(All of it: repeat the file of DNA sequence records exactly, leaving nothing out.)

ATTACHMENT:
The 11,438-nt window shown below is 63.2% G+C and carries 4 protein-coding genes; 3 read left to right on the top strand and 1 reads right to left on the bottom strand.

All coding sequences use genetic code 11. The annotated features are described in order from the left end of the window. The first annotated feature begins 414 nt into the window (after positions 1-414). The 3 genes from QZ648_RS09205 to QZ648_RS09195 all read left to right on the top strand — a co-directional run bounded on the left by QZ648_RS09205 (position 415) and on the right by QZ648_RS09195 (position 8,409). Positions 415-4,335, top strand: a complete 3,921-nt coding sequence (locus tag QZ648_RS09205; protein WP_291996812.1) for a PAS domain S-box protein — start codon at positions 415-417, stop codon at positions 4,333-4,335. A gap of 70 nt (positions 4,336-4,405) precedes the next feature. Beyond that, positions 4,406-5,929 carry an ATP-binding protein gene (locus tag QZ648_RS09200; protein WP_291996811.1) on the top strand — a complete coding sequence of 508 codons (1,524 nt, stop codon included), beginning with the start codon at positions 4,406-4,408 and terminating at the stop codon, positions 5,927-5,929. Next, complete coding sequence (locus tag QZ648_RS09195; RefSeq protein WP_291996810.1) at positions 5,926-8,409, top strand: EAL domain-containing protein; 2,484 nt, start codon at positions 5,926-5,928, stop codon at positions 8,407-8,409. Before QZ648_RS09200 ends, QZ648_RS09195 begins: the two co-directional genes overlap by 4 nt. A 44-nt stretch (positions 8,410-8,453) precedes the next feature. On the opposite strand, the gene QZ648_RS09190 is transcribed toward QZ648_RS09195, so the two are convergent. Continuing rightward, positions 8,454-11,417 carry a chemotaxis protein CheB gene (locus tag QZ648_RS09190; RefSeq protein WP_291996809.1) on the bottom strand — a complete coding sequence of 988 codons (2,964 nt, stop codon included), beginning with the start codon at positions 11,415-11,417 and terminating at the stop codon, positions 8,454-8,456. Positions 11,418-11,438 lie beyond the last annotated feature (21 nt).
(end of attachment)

The 11,438-nt window shown below is 63.2% G+C and carries 4 protein-coding genes; 3 read left to right on the top strand and 1 reads right to left on the bottom strand.

All coding sequences use genetic code 11. The annotated features are described in order from the left end of the window. The first annotated feature begins 414 nt into the window (after positions 1-414). The 3 genes from QZ648_RS09205 to QZ648_RS09195 all read left to right on the top strand — a co-directional run bounded on the left by QZ648_RS09205 (position 415) and on the right by QZ648_RS09195 (position 8,409). Positions 415-4,335, top strand: a complete 3,921-nt coding sequence (locus tag QZ648_RS09205; protein WP_291996812.1) for a PAS domain S-box protein — start codon at positions 415-417, stop codon at positions 4,333-4,335. A gap of 70 nt (positions 4,336-4,405) precedes the next feature. Beyond that, positions 4,406-5,929 carry an ATP-binding protein gene (locus tag QZ648_RS09200; protein WP_291996811.1) on the top strand — a complete coding sequence of 508 codons (1,524 nt, stop codon included), beginning with the start codon at positions 4,406-4,408 and terminating at the stop codon, positions 5,927-5,929. Next, complete coding sequence (locus tag QZ648_RS09195; RefSeq protein WP_291996810.1) at positions 5,926-8,409, top strand: EAL domain-containing protein; 2,484 nt, start codon at positions 5,926-5,928, stop codon at positions 8,407-8,409. Before QZ648_RS09200 ends, QZ648_RS09195 begins: the two co-directional genes overlap by 4 nt. A 44-nt stretch (positions 8,410-8,453) precedes the next feature. On the opposite strand, the gene QZ648_RS09190 is transcribed toward QZ648_RS09195, so the two are convergent. Continuing rightward, positions 8,454-11,417 carry a chemotaxis protein CheB gene (locus tag QZ648_RS09190; RefSeq protein WP_291996809.1) on the bottom strand — a complete coding sequence of 988 codons (2,964 nt, stop codon included), beginning with the start codon at positions 11,415-11,417 and terminating at the stop codon, positions 8,454-8,456. Positions 11,418-11,438 lie beyond the last annotated feature (21 nt).